It’s kind of reassuring, but the story is not complete. Ron Waksman
“I think the real interest will be seeing what happens beyond 3 years after the scaffold is gone,” Waksman told TCTMD. “Obviously the less scaffold you have, the less scaffold thrombosis. I would expect to see fewer events between 2 and 3 years than between 1 and 2 years. So, it’s kind of reassuring, but the story is not complete. What’s going to happen between 3 and 10 years?”
Highly Selected Patient Population
Speaking to the results of ABSORB-China and ABSORB-Japan, de Winter said that if Absorb BVS is used in a wider range of patients, such as those with complex coronary artery disease including calcified or tortuous lesions, then physicians are likely to see higher rates of scaffold thrombosis and adverse clinical outcomes than observed here.
He told TCTMD that after they performed a data sweep of the AIDA trial, they had to return to patients to tell them about the risk of MI and scaffold thrombosis.
“Some of the patients were very mad,” said de Winter. “You know, we told them, there’s a device we’re testing and we think there’s great promise in having a dissolvable one, and of course that’s something that’s very appealing to patients. Now we’ve had to come back to tell them that although it’s a small risk, there is a risk involved.”
In this situation, de Winter said they give the treating cardiologists the option of putting patients back on dual antiplatelet therapy, allowing them to balance the risks and the potential benefit of treatment. “Of course, there’s no evidence that putting them back on dual antiplatelet therapy protects them from very late stent thrombosis, but we think it’s wise to at least give them that option,” he suggested.
In addition to the 3-year data from China and Japan, the EuroPCR session highlighted 12-month data from a number of European registries, including the Italian BVS-RAI and IT-DISAPPEARS registries, the Swedish SCAAR registry, the German-Austria Absorb Registry (GABI-R), the France Absorb registry, and the UK registry.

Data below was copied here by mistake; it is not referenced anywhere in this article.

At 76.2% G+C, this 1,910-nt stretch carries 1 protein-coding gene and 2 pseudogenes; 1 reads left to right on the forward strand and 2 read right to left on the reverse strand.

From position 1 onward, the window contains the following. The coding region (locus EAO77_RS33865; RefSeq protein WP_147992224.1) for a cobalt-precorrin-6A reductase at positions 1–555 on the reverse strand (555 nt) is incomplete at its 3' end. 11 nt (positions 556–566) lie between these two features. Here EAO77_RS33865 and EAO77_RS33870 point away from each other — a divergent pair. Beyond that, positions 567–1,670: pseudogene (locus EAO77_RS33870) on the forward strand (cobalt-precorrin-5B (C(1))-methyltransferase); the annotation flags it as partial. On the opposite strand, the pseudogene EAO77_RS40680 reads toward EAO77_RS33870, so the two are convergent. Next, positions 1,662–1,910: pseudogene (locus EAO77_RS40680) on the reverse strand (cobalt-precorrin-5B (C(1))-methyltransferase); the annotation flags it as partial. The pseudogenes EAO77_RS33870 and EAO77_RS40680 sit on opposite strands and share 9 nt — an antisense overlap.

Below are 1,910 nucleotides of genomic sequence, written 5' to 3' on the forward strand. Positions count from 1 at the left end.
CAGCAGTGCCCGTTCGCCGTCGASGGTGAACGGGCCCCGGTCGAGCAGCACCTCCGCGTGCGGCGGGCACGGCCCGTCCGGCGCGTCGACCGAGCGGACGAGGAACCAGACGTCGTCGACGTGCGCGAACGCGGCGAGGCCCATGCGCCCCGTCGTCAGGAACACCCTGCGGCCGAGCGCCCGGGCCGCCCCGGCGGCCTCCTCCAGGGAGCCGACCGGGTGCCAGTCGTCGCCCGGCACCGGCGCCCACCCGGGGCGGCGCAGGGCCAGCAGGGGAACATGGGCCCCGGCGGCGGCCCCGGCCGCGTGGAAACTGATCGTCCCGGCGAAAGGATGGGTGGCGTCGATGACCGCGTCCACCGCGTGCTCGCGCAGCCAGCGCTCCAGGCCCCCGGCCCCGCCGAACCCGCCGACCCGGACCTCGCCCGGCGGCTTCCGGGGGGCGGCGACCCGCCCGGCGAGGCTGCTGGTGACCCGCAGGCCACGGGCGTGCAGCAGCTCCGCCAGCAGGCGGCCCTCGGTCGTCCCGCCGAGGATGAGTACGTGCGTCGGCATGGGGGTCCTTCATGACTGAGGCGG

Following the presentations, Waksman, who chaired the session, polled the room to ask those in attendance if they agreed or disagreed with the recent European regulatory decision to restrict Absorb BVS to clinical trials and registries. Of those who voted, approximately 60% felt the decision is the correct one.
Gao R, on behalf of the ABSORB-China Investigators. Randomized comparison of everolimus-eluting bioresorbable vascular scaffolds versus everolimus-eluting metallic stents in patients with coronary artery disease. Presented at: EuroPCR 2017. May 16, 2017. Paris, France.
Kozuma K, on behalf of the ABSORB-Japan Investigators. ABSORB-Japan: 3-year clinical and angiographic results of a randomized trial evaluating the Absorb bioresorbable vascular scaffold vs metallic DES in de novo native coronary artery lesions. Presented at: EuroPCR 2017. May 16, 2017. Paris, France.
- Gao reports research/grant support from Abbott Vascular.
- Capodanno reports receiving consulting fees or honoraria from Abbott Vascular, AstraZeneca, Bayer, Bristol-Myers Squibb, Daiichi Sankyo, Pfizer, and Sanofi Aventis. He is on an advisory board for AstraZeneca and The Medicines Company.
- De Winter reports receiving research/grant support from OrbusNeich Medical, Abbott Vascular, AstraZeneca, Stentys, and Tryton.
- Waksman reports consulting for Abbott, Biosensors International, Biotronik, and Boston Scientific and serving on the board/advisory panel/speaker’s bureau for Amgen.